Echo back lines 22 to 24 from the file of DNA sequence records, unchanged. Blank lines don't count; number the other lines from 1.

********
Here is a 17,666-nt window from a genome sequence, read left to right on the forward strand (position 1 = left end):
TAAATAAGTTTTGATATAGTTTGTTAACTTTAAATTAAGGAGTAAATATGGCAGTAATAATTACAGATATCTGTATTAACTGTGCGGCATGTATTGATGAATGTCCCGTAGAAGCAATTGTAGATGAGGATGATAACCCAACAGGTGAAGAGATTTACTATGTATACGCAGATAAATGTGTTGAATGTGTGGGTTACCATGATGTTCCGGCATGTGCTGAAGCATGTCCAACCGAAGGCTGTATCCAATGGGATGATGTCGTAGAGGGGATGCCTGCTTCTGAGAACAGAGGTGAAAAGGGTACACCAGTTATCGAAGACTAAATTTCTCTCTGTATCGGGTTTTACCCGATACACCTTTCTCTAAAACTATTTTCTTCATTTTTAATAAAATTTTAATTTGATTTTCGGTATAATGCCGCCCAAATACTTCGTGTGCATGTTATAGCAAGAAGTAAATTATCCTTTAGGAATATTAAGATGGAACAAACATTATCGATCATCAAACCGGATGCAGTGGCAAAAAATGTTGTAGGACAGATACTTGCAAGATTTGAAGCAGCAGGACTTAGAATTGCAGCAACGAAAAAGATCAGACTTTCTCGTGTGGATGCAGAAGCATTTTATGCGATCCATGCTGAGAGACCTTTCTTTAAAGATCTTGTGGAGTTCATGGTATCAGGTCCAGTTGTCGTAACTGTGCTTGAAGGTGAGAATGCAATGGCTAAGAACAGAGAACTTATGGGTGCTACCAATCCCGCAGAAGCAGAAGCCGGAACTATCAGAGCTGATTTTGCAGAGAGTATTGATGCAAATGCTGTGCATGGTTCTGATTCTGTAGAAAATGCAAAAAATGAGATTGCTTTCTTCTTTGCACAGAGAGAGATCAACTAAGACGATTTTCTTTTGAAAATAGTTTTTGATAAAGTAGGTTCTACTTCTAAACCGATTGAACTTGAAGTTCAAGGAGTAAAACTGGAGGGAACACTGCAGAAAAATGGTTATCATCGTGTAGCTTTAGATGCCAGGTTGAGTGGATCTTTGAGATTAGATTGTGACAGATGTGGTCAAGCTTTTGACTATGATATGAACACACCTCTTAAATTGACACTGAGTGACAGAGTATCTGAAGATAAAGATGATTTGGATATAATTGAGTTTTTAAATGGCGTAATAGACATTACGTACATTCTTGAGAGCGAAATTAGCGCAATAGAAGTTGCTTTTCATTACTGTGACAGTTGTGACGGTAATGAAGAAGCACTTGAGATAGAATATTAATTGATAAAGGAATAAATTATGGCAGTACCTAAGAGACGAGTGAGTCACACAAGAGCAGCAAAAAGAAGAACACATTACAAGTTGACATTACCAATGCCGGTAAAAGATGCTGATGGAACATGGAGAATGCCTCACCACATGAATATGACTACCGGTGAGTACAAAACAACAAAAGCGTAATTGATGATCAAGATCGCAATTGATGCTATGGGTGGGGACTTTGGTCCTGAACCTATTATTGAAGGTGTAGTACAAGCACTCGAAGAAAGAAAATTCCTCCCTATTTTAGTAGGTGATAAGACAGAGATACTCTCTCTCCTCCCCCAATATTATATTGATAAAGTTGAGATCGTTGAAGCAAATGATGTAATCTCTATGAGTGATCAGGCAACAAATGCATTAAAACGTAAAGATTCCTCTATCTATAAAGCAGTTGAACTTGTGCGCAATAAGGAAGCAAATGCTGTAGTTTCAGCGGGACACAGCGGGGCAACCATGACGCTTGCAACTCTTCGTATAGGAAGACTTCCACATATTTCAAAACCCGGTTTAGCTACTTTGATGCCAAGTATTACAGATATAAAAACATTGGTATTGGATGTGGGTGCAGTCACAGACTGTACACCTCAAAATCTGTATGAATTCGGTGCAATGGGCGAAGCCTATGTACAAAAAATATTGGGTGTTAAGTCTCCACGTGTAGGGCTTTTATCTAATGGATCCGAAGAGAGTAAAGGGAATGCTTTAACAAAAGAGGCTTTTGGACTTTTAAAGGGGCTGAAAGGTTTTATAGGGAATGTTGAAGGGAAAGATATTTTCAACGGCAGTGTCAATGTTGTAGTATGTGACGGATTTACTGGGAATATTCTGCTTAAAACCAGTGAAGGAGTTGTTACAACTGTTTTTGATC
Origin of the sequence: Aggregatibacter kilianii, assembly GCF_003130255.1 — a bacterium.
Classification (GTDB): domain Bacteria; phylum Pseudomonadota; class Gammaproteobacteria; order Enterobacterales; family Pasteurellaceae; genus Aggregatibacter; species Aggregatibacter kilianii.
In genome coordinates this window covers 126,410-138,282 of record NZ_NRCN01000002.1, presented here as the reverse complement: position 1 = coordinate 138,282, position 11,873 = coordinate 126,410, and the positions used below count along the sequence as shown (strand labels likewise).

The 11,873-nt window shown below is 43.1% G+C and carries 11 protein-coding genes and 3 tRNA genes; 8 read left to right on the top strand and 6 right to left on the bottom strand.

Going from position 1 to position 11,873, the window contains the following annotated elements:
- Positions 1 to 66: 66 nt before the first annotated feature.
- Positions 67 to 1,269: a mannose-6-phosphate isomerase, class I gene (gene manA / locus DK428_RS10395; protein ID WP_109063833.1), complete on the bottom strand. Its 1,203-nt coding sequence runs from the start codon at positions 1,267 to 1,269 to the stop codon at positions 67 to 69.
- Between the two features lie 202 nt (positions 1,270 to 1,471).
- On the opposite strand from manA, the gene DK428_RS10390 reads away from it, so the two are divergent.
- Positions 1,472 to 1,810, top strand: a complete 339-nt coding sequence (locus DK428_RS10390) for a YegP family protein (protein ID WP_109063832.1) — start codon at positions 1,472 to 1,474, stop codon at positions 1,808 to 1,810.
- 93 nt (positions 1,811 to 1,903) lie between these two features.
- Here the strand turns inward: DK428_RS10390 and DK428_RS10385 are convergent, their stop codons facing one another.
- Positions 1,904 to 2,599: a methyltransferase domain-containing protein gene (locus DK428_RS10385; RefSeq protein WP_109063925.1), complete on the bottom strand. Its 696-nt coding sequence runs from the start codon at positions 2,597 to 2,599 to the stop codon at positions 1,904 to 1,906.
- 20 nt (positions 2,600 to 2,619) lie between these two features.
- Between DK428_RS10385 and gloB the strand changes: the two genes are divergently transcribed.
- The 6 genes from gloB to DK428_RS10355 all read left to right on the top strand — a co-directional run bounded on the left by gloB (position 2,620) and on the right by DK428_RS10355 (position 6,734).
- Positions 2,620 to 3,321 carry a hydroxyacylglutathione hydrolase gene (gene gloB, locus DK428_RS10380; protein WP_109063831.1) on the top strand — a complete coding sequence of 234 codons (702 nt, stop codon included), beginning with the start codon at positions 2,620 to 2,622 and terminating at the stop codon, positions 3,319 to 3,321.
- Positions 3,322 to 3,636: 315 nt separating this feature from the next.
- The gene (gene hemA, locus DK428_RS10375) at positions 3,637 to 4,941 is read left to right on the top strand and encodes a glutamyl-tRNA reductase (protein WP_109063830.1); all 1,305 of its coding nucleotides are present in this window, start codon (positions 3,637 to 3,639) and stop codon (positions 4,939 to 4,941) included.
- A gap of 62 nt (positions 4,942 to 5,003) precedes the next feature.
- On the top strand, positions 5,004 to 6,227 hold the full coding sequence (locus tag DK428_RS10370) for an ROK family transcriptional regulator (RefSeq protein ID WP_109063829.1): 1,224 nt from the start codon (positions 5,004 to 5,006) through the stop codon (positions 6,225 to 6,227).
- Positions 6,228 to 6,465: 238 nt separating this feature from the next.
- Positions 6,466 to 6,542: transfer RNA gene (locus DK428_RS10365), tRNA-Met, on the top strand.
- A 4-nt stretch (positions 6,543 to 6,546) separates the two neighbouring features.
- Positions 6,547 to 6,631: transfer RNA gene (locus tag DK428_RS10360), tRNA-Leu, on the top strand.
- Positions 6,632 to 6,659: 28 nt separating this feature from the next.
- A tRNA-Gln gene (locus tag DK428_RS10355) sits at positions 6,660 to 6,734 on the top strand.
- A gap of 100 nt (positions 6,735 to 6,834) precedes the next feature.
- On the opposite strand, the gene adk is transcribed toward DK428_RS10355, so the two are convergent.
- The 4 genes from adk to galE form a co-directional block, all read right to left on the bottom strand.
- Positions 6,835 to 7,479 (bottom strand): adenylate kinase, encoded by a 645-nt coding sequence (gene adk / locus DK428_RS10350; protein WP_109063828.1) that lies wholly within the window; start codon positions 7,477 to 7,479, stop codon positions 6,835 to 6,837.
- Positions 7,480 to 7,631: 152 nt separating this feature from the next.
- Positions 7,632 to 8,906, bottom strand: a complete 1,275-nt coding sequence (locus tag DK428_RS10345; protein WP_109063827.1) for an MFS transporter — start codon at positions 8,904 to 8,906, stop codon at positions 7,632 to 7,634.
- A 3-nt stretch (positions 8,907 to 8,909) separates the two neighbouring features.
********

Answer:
- A gap of 62 nt (positions 4,942 to 5,003) precedes the next feature.
- On the top strand, positions 5,004 to 6,227 hold the full coding sequence (locus tag DK428_RS10370) for an ROK family transcriptional regulator (RefSeq protein ID WP_109063829.1): 1,224 nt from the start codon (positions 5,004 to 5,006) through the stop codon (positions 6,225 to 6,227).
- Positions 6,228 to 6,465: 238 nt separating this feature from the next.